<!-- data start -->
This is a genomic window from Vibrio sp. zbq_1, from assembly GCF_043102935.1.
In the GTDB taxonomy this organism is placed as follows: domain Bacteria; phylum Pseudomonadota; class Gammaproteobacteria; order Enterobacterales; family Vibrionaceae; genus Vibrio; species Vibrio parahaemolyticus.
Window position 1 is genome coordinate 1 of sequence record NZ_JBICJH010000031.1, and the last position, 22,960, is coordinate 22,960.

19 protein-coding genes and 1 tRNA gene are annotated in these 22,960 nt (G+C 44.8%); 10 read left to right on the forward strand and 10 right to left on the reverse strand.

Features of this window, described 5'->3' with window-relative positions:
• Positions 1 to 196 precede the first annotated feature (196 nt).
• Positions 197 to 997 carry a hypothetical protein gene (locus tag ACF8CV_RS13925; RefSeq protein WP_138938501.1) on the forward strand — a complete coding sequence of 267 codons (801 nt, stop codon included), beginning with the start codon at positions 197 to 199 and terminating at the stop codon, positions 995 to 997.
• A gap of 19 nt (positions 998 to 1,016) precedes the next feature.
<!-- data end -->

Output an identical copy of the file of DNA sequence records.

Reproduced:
This is a genomic window from Vibrio sp. zbq_1, from assembly GCF_043102935.1.
In the GTDB taxonomy this organism is placed as follows: domain Bacteria; phylum Pseudomonadota; class Gammaproteobacteria; order Enterobacterales; family Vibrionaceae; genus Vibrio; species Vibrio parahaemolyticus.
Window position 1 is genome coordinate 1 of sequence record NZ_JBICJH010000031.1, and the last position, 22,960, is coordinate 22,960.

19 protein-coding genes and 1 tRNA gene are annotated in these 22,960 nt (G+C 44.8%); 10 read left to right on the forward strand and 10 right to left on the reverse strand.

Features of this window, described 5'->3' with window-relative positions:
• Positions 1 to 196 precede the first annotated feature (196 nt).
• Positions 197 to 997 carry a hypothetical protein gene (locus tag ACF8CV_RS13925; RefSeq protein WP_138938501.1) on the forward strand — a complete coding sequence of 267 codons (801 nt, stop codon included), beginning with the start codon at positions 197 to 199 and terminating at the stop codon, positions 995 to 997.
• A gap of 19 nt (positions 998 to 1,016) precedes the next feature.